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Friday, August 13, 2010

Jonah Goldberg on "Journolist"

I actually wrote this post several days--maybe more than a week--ago, and forgot all about it.

Before I give you the snips, let me just say that this whole "Journolist" thing is one of those things that amuse me so much about certain liberal bloggers. They note every inconsistency amongst Republicans, exaggerate or twist news stories about them, practically jump up and down screaming when a Republican is caught in anything with the slightest whiff of ethical impropriety, but when it comes to stuff like "Journolist," it just doesn't exist.

Great googly-moogly, it comes to light that left-wing journalists--some of them highly placed, others not so much--and academics
really will distort and twist the news to favor their political agenda, so much so that one is entirely right in questioning whether the "news" those lib bloggers are constantly throwing up on their sites is worth a plugged nickel, and what's their response?

Nothing. Dead silence. I'm not entirely sure that they even know the story has broken. It may not have been covered on their favored sites. And I flatly guarantee you that if I brought the subject up to them, the response would be some variant of "it's overblown," "wildly exaggerated," "scare-mongering," or "Fox News is biased, too!" They simply do not seem to be able to process the plain fact that not all Democrats are ethically unstained. Oh, they'll grant it
in theory. But in practice? They just don't seem to notice. Funny as all get-out.

At any rate, here's the quotes.

Just in case you've been living in a cave, or if you only get your news from MSNBC, here's the story. A young blogger, Ezra Klein, formerly of the avowedly left-wing American Prospect and now with the avowedly mainstream Washington Post, founded the e-mail listserv "Journolist" for like-minded liberals to hash out and develop ideas. Some 400 people joined the by-invitation-only group. Most, it seems, were in the media, but many hailed from academia, think tanks and the world of forthright liberal activism generally. They spoke freely about their political and personal biases, including their hatred of Fox and Rush Limbaugh, and their utter loyalty to the progressive cause and Democratic success.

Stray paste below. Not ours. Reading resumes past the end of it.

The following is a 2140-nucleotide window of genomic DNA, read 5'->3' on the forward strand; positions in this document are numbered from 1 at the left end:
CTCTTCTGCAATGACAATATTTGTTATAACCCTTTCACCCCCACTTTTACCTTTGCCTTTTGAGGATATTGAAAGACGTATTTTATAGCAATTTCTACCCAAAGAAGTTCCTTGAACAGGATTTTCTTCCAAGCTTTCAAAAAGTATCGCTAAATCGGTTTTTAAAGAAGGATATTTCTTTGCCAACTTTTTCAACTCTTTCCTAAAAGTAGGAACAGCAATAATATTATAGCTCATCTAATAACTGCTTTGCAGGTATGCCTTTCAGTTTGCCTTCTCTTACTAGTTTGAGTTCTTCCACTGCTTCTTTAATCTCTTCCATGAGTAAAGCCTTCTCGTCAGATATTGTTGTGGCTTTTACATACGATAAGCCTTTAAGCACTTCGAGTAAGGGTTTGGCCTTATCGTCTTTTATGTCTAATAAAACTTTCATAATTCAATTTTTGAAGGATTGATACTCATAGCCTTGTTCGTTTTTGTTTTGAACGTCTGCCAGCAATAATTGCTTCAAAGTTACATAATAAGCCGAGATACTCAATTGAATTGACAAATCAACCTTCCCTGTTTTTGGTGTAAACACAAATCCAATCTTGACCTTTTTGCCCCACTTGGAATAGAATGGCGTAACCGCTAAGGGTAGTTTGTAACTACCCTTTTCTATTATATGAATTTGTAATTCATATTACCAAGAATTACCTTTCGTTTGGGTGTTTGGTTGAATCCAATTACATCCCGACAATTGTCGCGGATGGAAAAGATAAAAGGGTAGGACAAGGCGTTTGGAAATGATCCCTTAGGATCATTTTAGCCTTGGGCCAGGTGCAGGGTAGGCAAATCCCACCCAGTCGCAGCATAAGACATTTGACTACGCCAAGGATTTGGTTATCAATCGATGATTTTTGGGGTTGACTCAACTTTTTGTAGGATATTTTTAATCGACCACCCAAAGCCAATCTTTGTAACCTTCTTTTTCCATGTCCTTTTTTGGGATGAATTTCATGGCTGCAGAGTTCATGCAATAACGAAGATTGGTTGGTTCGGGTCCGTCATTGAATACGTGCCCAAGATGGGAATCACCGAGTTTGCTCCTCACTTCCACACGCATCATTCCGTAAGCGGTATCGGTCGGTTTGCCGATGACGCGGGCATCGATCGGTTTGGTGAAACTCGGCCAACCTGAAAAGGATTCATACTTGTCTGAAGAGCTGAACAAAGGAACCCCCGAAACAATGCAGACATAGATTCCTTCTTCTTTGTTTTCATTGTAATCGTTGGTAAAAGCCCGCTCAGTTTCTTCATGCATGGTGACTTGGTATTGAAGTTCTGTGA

Journolist e-mails obtained by The Daily Caller reveal what anybody with two neurons to rub together already knew: Professional liberals don't like Republicans and do like Democrats. They can be awfully smug and condescending in their sense of intellectual and moral superiority. They tend to ascribe evil motives to their political opponents -- sometimes even when they know it's unfair. One obscure blogger insisted that liberals should arbitrarily demonize a conservative journalist as a racist to scare conservatives away from covering stories that might hurt Obama.


In 2008, participants shared talking points about how to shape coverage to help Obama. They tried to paint any negative coverage of Obama's racist and hateful pastor, Jeremiah Wright, as out of bounds. Journalists at such "objective" news organizations as Newsweek, Bloomberg, Time and The Economist joined conversations with open partisans about the best way to criticize Sarah Palin.

Like an Amish community raising a barn, members of the progressive community got together to hammer out talking points. Amidst a discussion of Palin, Chris Hayes, a writer for the Nation, wrote: "Keep the ideas coming! Have to go on TV to talk about this in a few min and need all the help I can get." Time's Joe Klein admitted to his fellow Journolisters that he'd collected the listserv's bric-a-brac and fashioned it into a brickbat aimed at Palin.

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